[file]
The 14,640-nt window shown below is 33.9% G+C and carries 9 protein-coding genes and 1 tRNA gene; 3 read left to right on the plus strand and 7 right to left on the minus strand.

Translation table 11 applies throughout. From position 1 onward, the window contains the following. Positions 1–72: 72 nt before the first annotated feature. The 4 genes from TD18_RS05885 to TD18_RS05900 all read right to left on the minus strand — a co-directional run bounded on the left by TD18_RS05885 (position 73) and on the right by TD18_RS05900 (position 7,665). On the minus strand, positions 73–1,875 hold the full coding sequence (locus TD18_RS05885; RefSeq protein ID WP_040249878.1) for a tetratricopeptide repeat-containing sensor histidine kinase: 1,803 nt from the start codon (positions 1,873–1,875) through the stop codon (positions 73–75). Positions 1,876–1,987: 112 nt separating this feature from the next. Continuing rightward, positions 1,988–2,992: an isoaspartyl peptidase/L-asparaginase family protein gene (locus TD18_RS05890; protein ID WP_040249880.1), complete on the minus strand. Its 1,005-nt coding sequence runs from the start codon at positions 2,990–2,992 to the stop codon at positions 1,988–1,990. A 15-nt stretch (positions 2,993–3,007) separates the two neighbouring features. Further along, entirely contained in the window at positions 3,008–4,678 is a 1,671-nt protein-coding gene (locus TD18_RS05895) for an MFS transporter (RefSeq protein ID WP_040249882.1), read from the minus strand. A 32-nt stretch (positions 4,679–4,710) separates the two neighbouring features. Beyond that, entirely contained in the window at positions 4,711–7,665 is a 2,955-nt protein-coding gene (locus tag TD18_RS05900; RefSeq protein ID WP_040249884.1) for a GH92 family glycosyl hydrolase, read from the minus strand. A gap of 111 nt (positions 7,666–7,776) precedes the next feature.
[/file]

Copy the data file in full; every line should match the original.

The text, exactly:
The 14,640-nt window shown below is 33.9% G+C and carries 9 protein-coding genes and 1 tRNA gene; 3 read left to right on the plus strand and 7 right to left on the minus strand.

Translation table 11 applies throughout. From position 1 onward, the window contains the following. Positions 1–72: 72 nt before the first annotated feature. The 4 genes from TD18_RS05885 to TD18_RS05900 all read right to left on the minus strand — a co-directional run bounded on the left by TD18_RS05885 (position 73) and on the right by TD18_RS05900 (position 7,665). On the minus strand, positions 73–1,875 hold the full coding sequence (locus TD18_RS05885; RefSeq protein ID WP_040249878.1) for a tetratricopeptide repeat-containing sensor histidine kinase: 1,803 nt from the start codon (positions 1,873–1,875) through the stop codon (positions 73–75). Positions 1,876–1,987: 112 nt separating this feature from the next. Continuing rightward, positions 1,988–2,992: an isoaspartyl peptidase/L-asparaginase family protein gene (locus TD18_RS05890; protein ID WP_040249880.1), complete on the minus strand. Its 1,005-nt coding sequence runs from the start codon at positions 2,990–2,992 to the stop codon at positions 1,988–1,990. A 15-nt stretch (positions 2,993–3,007) separates the two neighbouring features. Further along, entirely contained in the window at positions 3,008–4,678 is a 1,671-nt protein-coding gene (locus TD18_RS05895) for an MFS transporter (RefSeq protein ID WP_040249882.1), read from the minus strand. A 32-nt stretch (positions 4,679–4,710) separates the two neighbouring features. Beyond that, entirely contained in the window at positions 4,711–7,665 is a 2,955-nt protein-coding gene (locus tag TD18_RS05900; RefSeq protein ID WP_040249884.1) for a GH92 family glycosyl hydrolase, read from the minus strand. A gap of 111 nt (positions 7,666–7,776) precedes the next feature.